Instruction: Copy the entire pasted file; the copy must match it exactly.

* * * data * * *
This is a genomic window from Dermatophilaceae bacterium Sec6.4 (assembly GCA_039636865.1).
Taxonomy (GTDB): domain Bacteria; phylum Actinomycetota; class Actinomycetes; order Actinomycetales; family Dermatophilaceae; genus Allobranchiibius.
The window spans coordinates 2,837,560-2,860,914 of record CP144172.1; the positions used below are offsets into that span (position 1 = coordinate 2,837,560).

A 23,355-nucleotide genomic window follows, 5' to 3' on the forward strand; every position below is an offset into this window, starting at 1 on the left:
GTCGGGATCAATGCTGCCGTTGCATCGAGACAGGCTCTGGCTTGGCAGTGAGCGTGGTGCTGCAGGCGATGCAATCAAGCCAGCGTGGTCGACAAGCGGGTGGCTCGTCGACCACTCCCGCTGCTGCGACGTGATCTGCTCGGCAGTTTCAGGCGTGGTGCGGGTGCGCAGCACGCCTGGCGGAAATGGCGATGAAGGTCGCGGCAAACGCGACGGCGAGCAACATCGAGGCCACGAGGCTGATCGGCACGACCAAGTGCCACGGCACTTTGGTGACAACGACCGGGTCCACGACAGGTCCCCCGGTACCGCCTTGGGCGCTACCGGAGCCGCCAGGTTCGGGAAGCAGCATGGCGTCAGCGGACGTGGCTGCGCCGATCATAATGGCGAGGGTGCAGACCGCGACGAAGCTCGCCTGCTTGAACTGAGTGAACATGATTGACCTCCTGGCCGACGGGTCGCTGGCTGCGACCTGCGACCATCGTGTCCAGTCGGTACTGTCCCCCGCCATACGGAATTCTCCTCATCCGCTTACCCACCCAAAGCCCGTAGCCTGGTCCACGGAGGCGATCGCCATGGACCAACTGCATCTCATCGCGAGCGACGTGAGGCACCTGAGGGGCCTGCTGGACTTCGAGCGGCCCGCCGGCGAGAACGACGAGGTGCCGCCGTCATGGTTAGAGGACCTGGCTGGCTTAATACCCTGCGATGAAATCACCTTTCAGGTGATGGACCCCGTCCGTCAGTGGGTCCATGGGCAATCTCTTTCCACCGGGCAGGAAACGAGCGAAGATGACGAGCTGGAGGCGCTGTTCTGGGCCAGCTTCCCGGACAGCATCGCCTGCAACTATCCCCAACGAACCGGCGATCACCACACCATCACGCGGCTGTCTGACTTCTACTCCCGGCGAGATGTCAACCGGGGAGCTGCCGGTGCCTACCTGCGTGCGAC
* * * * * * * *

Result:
This is a genomic window from Dermatophilaceae bacterium Sec6.4 (assembly GCA_039636865.1).
Taxonomy (GTDB): domain Bacteria; phylum Actinomycetota; class Actinomycetes; order Actinomycetales; family Dermatophilaceae; genus Allobranchiibius.
The window spans coordinates 2,837,560-2,860,914 of record CP144172.1; the positions used below are offsets into that span (position 1 = coordinate 2,837,560).

A 23,355-nucleotide genomic window follows, 5' to 3' on the forward strand; every position below is an offset into this window, starting at 1 on the left:
GTCGGGATCAATGCTGCCGTTGCATCGAGACAGGCTCTGGCTTGGCAGTGAGCGTGGTGCTGCAGGCGATGCAATCAAGCCAGCGTGGTCGACAAGCGGGTGGCTCGTCGACCACTCCCGCTGCTGCGACGTGATCTGCTCGGCAGTTTCAGGCGTGGTGCGGGTGCGCAGCACGCCTGGCGGAAATGGCGATGAAGGTCGCGGCAAACGCGACGGCGAGCAACATCGAGGCCACGAGGCTGATCGGCACGACCAAGTGCCACGGCACTTTGGTGACAACGACCGGGTCCACGACAGGTCCCCCGGTACCGCCTTGGGCGCTACCGGAGCCGCCAGGTTCGGGAAGCAGCATGGCGTCAGCGGACGTGGCTGCGCCGATCATAATGGCGAGGGTGCAGACCGCGACGAAGCTCGCCTGCTTGAACTGAGTGAACATGATTGACCTCCTGGCCGACGGGTCGCTGGCTGCGACCTGCGACCATCGTGTCCAGTCGGTACTGTCCCCCGCCATACGGAATTCTCCTCATCCGCTTACCCACCCAAAGCCCGTAGCCTGGTCCACGGAGGCGATCGCCATGGACCAACTGCATCTCATCGCGAGCGACGTGAGGCACCTGAGGGGCCTGCTGGACTTCGAGCGGCCCGCCGGCGAGAACGACGAGGTGCCGCCGTCATGGTTAGAGGACCTGGCTGGCTTAATACCCTGCGATGAAATCACCTTTCAGGTGATGGACCCCGTCCGTCAGTGGGTCCATGGGCAATCTCTTTCCACCGGGCAGGAAACGAGCGAAGATGACGAGCTGGAGGCGCTGTTCTGGGCCAGCTTCCCGGACAGCATCGCCTGCAACTATCCCCAACGAACCGGCGATCACCACACCATCACGCGGCTGTCTGACTTCTACTCCCGGCGAGATGTCAACCGGGGAGCTGCCGGTGCCTACCTGCGTGCGAC